Artistic Abandon

Artist Emily Page has moved to Raleigh and opened her own business called Artistic Abandon! Page moved to Florida over 10 years ago following her graduation from Wake Forest University. There, she worked as a professional artist, but when the economy tanked, it became difficult to continue to support herself through art sales. She spent three years working as a paralegal helping people get their disability benefits, but she missed art. The hours at her job were too long and the work too stressful for her to have the energy to paint when she came home at night. Last summer, following her father’s diagnosis of frontotemporal dementia, Page and her husband moved to Virginia into her parents’ home to help care for her dad. Her family recently placed her father in a dementia unit, leaving Page and her husband free to leave the area. Wanting to remain close enough to her parents to be able to frequently visit, but needing a state with looser liquor laws for her business than Virginia had, and remembering North Carolina fondly from her college days, Page and her husband settled on the Raleigh area.

Says Page, “I need to be able to get back home regularly so that my dad can see me and hopefully not forget me. I also need to be able to make a living as an artist. I was good at my paralegal job, but I didn’t enjoy it. Art is what I’m passionate about. But art sales aren’t dependable, so I’ve had to get creative with how to make a living. This business allows me to play with paint all day, as well as let others experience that joy. I’m trying to build a life around creativity and fun.”

Page’s business model is simple: You provide your own food and beer, wine or nonalcoholic beverages, and she will provide all of the art supplies and walk everyone in the class step-by-step through creating his or her own masterpiece in a 2-3 hour period. Artistic Abandon’s wine and paint parties are as much about having fun as they are about learning to paint. Page starts with a blank canvas just like everyone at the party, then she breaks down the painting chosen for the event so that even someone who has never painted before comes away with a finished piece. At Artistic Abandon, they emphasize letting go and having fun and enjoying the company around you while you tap into the inner artist you may not have known you have. You can book a private party or join a nightly party open to the public.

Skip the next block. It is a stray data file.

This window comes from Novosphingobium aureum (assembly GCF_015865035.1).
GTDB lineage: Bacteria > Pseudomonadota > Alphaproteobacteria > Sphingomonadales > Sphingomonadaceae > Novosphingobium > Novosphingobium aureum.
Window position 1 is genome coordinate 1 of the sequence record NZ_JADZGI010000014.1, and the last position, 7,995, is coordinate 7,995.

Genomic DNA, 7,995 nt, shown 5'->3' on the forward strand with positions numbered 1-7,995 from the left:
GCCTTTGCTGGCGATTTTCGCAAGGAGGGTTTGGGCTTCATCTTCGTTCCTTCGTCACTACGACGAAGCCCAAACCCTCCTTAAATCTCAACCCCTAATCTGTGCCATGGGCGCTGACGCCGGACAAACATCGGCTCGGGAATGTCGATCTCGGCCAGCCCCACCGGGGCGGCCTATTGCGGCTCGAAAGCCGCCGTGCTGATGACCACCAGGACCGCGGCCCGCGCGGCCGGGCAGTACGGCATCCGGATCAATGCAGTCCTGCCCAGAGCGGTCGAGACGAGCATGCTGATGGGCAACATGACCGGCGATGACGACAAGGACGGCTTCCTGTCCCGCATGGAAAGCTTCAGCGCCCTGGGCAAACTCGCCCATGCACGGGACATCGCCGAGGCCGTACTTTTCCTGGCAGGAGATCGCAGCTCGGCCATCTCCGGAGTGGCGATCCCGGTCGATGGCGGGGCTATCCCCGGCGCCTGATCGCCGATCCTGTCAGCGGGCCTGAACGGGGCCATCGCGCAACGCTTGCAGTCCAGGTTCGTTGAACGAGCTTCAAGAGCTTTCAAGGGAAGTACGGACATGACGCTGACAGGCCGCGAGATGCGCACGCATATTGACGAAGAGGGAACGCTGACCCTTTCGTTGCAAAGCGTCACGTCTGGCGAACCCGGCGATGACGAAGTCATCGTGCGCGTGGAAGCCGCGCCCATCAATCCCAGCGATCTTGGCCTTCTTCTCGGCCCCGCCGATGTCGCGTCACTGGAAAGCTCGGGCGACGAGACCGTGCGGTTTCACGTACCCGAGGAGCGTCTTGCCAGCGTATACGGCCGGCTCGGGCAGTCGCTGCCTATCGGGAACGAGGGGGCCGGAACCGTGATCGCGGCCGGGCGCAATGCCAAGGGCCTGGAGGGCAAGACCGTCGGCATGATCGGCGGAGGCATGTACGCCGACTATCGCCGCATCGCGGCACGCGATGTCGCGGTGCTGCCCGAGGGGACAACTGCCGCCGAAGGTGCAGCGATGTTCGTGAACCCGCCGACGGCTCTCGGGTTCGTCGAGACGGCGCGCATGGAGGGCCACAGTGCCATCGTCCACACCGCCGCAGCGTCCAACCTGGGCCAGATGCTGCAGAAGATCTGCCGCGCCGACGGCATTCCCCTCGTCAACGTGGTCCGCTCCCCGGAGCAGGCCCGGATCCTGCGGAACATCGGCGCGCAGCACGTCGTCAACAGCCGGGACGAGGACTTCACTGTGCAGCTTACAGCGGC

These parties are ideal for anyone who has wanted to try painting, but cannot commit to several weeks of classes. They are also a great way to shake up the average dinner party, bridal shower, fundraiser, office party, team building event, sorority party, red hat group meeting, child’s birthday party, girl scout or boy scout meeting, or just about any other event you can think of! Artistic Abandon will even bring the party to you if you choose!

Prices vary depending on the painting you choose, but generally range from $25 – $40 per attendee. You can choose from their selection of paintings, or they can create a painting specifically tailored to the theme of your event.

“Starting a business like this is terrifying. Most artists are not good business people, but I’m learning. It’s also scary to move to a city where I know almost no one. But I want to make this happen, so I have to have a little courage and take the leap. Hopefully there will be enough paint and canvas to catch my fall,” says Page.

For more information, visit us at or call (919) 901-7385.

By Triangle A&E

What about Bob Bob has over thirty years experience as Creative Director at notable advertising and marketing agencies in Manhattan and Raleigh Bob's creative has been recognized by the Society of Illustrators, Packaging Design Council, Magazine Design, Art Directors Club. In addition, Bob has been published in Graphic Design USA, American Graphic Design, and the Creativity Annual. In 2008, Bob was honored to Judge the Davey Awards for interactive and web design. Bob's passion for the arts has led him to utilize his talent and experience in support of the arts here in the Triangle by creating Triangle Arts and Entertainment.